Wisconsin Labor and Industry Review Commission --
Summary of Wisconsin Court Decision relating to Unemployment Insurance
Subject: Diann C. Anderson v. State of Wisconsin, LIRC and Rusk County Memorial Hospital, Case 02-CV-26 (Wis. Cir. Ct., Rusk Co., October 15, 2002 Bench Decision)
Digest Codes: MC 640.01 BR 335.04
The employee worked for over three years as a registered nurse for the employer, a nursing home. The employer received a report that the employee had failed to follow internal nursing home procedures after receipt of a tornado warning. In response, the employer’s administrator held an investigatory meeting with the employee on 5/11/01. The employee brought a friend to this meeting, and the employer was uncomfortable with this fact because the friend was not a co-worker and had no other relationship with the employer. All the matters concerning the incident were not resolved at this meeting, and the employer wanted to perform further investigation. Accordingly, a second meeting was scheduled for 5/14/01. A supervisor spoke with the employee prior to the second meeting, and the employee agreed that she would not bring the friend to this meeting, but would instead bring a nurse/co-worker with her. However, the employee unilaterally changed her mind and brought the friend to the meeting. When the administrator convened the meeting and saw the friend in the room he asked the employee to have her leave. He was concerned about patient confidentiality. The employee refused and after a standoff she stood up to leave. She told the employer she was leaving and at that point the employer discharged her.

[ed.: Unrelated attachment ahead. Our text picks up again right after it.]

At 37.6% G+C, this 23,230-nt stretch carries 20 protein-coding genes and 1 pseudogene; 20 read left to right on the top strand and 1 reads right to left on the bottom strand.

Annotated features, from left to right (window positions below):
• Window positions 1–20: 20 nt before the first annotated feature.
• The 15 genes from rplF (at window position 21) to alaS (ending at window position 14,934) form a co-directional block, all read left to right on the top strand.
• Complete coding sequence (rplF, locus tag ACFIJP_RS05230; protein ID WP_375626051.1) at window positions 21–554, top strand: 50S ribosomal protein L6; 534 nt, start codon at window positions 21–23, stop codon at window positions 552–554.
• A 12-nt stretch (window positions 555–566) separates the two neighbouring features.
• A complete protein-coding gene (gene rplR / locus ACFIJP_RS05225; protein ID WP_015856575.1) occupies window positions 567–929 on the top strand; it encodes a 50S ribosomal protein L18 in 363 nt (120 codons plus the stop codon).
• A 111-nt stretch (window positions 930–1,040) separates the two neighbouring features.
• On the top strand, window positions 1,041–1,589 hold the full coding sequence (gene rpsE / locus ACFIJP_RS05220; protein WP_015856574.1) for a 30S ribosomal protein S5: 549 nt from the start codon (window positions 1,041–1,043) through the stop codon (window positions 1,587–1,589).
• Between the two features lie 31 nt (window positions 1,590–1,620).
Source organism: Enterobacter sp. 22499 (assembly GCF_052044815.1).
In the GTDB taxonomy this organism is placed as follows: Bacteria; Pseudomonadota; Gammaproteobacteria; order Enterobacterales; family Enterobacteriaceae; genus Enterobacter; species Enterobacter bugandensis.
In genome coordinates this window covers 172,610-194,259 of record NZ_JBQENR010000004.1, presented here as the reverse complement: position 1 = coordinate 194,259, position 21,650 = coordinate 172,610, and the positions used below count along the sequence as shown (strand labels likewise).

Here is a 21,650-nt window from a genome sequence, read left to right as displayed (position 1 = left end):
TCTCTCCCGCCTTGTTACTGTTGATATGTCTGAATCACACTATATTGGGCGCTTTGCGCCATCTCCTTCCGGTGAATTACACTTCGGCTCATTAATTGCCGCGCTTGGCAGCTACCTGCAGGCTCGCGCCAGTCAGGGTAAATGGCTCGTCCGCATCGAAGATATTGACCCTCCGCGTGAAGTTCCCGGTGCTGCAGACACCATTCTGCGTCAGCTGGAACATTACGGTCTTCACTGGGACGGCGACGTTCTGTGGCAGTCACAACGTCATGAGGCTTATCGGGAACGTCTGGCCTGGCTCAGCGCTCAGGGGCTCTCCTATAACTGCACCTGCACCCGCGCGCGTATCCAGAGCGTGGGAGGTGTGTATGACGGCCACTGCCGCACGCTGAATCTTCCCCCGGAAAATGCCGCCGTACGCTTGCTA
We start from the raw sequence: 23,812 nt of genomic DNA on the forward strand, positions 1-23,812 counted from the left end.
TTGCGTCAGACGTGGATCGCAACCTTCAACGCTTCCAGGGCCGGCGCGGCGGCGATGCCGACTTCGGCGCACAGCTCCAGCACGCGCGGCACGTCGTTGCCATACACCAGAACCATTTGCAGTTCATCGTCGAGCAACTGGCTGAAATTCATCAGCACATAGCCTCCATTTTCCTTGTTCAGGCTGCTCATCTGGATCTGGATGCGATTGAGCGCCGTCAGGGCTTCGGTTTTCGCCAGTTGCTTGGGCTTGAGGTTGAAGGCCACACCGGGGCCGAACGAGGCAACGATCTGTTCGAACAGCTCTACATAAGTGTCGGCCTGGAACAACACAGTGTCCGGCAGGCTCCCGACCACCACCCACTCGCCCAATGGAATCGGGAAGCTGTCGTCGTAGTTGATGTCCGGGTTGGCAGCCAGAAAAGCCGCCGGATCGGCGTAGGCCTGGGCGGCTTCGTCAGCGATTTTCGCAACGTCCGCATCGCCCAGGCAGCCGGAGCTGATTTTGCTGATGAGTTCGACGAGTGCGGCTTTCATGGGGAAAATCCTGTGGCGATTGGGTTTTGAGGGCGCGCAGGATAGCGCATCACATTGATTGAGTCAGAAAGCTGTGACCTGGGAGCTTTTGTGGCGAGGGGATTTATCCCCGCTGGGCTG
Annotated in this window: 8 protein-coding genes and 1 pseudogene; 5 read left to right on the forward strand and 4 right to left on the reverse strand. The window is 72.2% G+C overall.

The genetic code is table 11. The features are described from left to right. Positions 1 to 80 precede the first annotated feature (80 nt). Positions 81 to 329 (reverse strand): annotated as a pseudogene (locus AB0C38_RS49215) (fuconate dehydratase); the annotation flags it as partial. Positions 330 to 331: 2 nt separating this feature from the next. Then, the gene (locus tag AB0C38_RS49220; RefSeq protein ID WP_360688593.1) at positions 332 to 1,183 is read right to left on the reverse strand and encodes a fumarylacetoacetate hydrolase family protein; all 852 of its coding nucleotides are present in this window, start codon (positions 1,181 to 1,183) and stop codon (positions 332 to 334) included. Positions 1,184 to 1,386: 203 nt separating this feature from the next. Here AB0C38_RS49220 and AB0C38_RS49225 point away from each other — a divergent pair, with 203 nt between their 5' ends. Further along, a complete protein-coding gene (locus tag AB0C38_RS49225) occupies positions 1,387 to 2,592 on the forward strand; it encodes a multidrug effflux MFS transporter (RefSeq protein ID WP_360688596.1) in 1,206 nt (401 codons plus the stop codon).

The appeal tribunal found that the employee acted in good faith in believing that she had a right to have her friend present. Benefits were allowed. The commission reversed, finding that the employer’s request was reasonable and that the employee never informed anyone of her basis for believing that she had a right to have a non-employee representative at the meeting. Waiver of the $8,138.00 overpayment was not granted because no department error was found. The employee appealed, arguing that the employer had acted unreasonably. The employee’s attorney also argued that the commission should have waived her overpayment because it constituted a hardship to her.
Held: The commission’s decision is affirmed. The employer had a reasonable basis for not wanting a non-employee present at this meeting involving internal matters, and the employee acted unreasonably by ignoring this demand and getting up to walk out of the meeting. The commission also acted within its authority in refusing to waive the overpayment. Equity is not a consideration in this statutory procedure, and waiver of all overpayments determined to constitute financial hardship would result in an unworkable procedure.
Please note that this is a summary prepared by staff of the commission, not a verbatim reproduction of the court decision.
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